What the Clippers should do when the lockout ends

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This is the latest installment of our “when the lockout ends” series. To see the other teams we have done, follow this link. Don’t worry, we’ll get to your team soon enough.

Last season in Los Angeles: The Clippers became what Brazil is to international soccer — everyone’s second favorite team. Blake Griffin changed the energy around the franchise and this young, athletic team became one of the most fun to watch in the league. People on the East Coast stayed up to see who Griffin would dunk on next. For once, everyone wanted to see the Clippers. However, they still were not all that good (32-50, missing the playoffs), in large part due to a dreadful start of the season. They were just three games better than the season before.

Since we last saw the Clippers: The Clippers traded away their first round draft pick this year to Cleveland to take Baron Davis off their hands… that pick turned out to be the No. 1 overall. Ouch, but frankly that was still a good trade (Mo Williams is a much better fit). The Clippers did draft Trey Thompkins and Travis Leslie out of Georgia, but they are not immediate impact guys. Aside that, the Clippers didn’t make any major moves, but they may once the lockout ends — there were a lot of Clippers trade rumors around the draft and you can expect them to be active once the lockout is lifted.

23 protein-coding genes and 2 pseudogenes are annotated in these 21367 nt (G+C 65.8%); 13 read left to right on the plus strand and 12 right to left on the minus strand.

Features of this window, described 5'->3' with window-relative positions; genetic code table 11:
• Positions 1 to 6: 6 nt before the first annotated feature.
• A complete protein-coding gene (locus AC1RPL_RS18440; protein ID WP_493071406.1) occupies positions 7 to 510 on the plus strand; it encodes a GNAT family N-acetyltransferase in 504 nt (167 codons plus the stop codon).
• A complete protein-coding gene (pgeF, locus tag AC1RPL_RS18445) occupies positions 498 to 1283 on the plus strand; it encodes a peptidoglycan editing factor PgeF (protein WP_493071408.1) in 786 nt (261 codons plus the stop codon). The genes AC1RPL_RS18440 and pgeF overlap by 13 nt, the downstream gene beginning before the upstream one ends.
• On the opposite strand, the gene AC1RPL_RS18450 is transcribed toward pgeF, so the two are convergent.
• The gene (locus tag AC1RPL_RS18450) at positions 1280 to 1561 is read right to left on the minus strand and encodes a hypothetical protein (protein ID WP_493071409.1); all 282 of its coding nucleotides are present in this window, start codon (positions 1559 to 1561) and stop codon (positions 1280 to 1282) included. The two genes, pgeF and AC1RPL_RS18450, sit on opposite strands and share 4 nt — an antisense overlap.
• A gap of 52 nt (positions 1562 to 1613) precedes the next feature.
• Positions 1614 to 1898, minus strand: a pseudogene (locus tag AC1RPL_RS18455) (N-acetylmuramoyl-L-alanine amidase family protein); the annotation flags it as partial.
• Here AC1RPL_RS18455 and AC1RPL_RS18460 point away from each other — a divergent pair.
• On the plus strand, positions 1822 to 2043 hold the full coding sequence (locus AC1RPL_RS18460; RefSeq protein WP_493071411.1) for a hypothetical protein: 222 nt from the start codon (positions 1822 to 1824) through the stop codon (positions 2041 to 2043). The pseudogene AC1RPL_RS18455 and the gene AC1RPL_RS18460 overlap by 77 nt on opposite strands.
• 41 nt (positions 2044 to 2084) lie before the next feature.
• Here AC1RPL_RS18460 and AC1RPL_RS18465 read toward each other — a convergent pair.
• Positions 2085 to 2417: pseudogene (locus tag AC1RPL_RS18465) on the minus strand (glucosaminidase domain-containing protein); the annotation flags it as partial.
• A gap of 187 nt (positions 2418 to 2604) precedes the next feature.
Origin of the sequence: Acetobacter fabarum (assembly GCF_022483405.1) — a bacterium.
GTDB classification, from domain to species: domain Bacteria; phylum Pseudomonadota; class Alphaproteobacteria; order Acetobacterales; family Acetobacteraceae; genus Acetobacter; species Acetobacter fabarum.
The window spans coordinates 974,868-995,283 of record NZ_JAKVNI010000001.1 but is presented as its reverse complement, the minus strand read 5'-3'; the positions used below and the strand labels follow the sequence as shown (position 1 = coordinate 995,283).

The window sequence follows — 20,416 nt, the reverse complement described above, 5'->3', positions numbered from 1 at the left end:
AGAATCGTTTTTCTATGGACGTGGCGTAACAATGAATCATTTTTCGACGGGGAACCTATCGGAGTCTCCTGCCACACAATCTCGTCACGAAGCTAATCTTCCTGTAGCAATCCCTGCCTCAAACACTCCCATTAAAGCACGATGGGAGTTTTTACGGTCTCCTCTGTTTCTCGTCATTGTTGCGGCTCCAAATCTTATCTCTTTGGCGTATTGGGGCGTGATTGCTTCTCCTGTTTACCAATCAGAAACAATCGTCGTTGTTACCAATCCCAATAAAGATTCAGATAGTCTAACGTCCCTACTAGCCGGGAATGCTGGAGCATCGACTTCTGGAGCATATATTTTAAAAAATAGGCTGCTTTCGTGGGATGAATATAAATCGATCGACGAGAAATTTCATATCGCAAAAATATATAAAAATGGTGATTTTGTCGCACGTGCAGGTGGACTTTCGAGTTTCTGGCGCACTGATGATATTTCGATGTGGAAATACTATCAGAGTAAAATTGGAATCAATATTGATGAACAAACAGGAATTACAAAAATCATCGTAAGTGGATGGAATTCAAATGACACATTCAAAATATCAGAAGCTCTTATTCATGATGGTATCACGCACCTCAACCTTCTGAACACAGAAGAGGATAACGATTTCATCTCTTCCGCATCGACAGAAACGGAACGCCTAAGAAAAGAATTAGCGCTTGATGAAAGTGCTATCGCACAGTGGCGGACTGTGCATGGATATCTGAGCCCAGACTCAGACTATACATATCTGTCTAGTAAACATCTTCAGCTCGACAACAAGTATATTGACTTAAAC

When the lockout ends, the Clippers need to… get a small forward and learn to play better defense (I’m looking at you, Griffin). And the second part of that matters a lot more than the first.

With Griffin, the Clippers finally have a true franchise player. A guy they can build around. Put him on the front line with DeAndre Jordan and you have the most athletic big man combo in the NBA. It’s a dunk-a-palooza.

But if the Clippers are going to make the playoffs those guys have to anchor the defense in the paint much better. Last season the Clippers were 18th in the NBA 108.7 points per 100 possessions. Sit close to the floor and you noticed the Clippers were quiet — poor communication on defense — and they tended to over-help, exposing new openings that teams exploited.

Griffin was the prime example — he was a solid individual defender (opponents shot just 30 percent when isolated against him) but his help defense was at times terrible. A lot of times. He would overcommit, while at other times he seemed listless and just waiting to get back on offense.